All of the songs on the CD are by Ely or Butch Hancock, except “Live Forever” by Billy Joe Shaver, another West Texas hell-raiser who is no stranger to the Ale House. I asked Ely if he had any Billy Joe Shaver stories. He didn’t hesitate for a minute.
“There was a guy at the Armadillo World Headquarters, a famous old music hall in Austin, that was sitting on a billboard trying to break the Guinness Book of World Records, and the Flatlanders went up and brought him some Oreo Cookies and some water and stuff and climbed up on the billboard, and while we were up there, Billy Joe came climbing up and introduced himself.
“Here we are on a billboard introducing ourselves to Bill Joe Shaver, and he kind of looks up and ‘Oh, West Texas boys. I better not hang out with y’all.’ Then, he looks over at the guy that’s been sitting on the billboard for six weeks and he says, ‘What about you, dumb ass?’ That was our introduction to Billy Joe Shaver. Then he came out to the Cotton Club a few months later.”
Ely always seems to find himself hanging out with people that become his influences, like the time he picked up Townes Van Zandt hitchhiking. “I just saw this guy coming in from Clovis Highway with a backpack and carrying a guitar, and I thought, ‘Man, that is weird. There is nobody comes through with a guitar hitchhiking.’ I’d never seen that before in my life.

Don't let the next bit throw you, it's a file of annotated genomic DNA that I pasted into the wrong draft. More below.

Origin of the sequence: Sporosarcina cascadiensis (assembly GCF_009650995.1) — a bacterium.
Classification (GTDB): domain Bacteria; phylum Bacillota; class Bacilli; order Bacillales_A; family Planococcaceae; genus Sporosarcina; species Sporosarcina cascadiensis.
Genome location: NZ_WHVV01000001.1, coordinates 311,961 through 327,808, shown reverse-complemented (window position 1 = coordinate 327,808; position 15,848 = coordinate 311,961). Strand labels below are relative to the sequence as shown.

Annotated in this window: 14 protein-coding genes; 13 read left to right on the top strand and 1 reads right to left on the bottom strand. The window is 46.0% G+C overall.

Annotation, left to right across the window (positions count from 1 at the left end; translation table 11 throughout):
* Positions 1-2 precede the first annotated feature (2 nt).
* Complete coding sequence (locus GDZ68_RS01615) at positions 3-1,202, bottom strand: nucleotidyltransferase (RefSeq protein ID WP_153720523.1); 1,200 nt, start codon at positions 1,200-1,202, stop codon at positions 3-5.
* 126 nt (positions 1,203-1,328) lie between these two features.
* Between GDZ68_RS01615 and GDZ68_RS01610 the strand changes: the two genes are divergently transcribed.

“Of course, Lubbock was not a very big town, and I picked him up just out of curiosity. He told me his story of recording out in San Francisco, and he reached in his backpack when I took him out to a good spot kinda out on the far edge of town. He pulled out a record, and I noticed all he had in his backpack was a bunch of vinyl record albums, and he’d just hitchhiked across the Mojave Desert with a backpack full of vinyl, you know?
“But he gave me a record, and I knew Jimmie’s dad had a record player, and we took it over there, and we listened to it all night. I had just met Butch through Jimmie, and he said, ‘Butch has gotta hear this,’ and we played it to Butch, and I’ll bet we played that record 10 times a day for the next two months. In fact, it was one of the only records we had. Other than that, it was a revelation for us.
“Townes Van Zandt in a dust storm in West Texas and Billy Joe Shaver on a billboard in Austin,” laughs Ely. “You never know when you’re gonna run into somebody who will be your influence.”
AND DON’T FORGET… We’re giving away a pair of FREE tickets to see Joe Ely’s show. Deadline to enter is 12noon on Thursday. Just GO HERE to enter the contest…